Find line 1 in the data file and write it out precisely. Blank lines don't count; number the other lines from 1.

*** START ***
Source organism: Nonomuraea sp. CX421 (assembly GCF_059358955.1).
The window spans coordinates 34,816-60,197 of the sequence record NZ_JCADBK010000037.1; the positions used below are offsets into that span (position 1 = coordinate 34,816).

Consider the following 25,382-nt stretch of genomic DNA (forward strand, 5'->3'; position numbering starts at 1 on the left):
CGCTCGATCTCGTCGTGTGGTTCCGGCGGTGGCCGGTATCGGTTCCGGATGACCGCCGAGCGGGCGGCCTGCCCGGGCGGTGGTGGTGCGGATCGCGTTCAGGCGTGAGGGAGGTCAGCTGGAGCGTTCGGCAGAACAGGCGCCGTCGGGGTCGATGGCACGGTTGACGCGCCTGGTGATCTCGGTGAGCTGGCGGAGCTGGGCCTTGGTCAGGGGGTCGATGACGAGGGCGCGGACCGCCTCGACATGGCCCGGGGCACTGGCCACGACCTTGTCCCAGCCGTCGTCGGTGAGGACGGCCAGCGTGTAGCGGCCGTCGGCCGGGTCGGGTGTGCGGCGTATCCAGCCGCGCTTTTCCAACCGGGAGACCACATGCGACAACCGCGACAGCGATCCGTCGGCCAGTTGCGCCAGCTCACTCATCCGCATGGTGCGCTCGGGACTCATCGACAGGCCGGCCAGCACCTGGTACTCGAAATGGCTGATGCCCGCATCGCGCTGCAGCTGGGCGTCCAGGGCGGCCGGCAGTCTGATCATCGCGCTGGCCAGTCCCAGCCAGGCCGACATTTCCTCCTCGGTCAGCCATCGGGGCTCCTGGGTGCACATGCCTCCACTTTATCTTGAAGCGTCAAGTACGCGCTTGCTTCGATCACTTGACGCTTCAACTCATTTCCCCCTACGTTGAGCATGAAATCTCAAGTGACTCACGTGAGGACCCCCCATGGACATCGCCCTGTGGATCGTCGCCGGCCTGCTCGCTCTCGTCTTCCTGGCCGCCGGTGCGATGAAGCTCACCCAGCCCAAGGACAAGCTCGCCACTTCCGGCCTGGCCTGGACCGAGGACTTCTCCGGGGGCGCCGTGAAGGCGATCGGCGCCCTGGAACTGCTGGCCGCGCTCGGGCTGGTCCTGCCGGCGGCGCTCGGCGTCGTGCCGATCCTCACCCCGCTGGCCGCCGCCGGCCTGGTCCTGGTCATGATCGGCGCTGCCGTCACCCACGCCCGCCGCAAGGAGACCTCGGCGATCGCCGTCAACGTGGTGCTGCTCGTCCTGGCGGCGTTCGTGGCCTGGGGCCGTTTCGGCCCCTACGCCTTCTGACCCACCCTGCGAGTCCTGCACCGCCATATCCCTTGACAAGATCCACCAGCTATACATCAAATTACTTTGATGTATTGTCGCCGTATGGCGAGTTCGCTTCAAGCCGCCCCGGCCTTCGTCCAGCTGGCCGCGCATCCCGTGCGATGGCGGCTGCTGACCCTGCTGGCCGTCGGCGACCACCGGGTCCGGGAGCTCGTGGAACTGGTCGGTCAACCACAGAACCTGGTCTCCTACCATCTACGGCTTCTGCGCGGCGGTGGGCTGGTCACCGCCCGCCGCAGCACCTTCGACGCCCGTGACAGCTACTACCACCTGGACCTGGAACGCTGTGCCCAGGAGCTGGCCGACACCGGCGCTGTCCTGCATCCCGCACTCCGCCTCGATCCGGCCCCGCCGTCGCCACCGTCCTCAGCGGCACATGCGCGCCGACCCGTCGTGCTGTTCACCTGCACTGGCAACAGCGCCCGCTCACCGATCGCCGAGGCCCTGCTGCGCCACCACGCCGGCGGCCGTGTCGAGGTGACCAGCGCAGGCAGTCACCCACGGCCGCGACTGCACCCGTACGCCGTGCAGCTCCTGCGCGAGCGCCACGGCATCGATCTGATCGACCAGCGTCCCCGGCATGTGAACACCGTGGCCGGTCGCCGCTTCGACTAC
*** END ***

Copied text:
Source organism: Nonomuraea sp. CX421 (assembly GCF_059358955.1).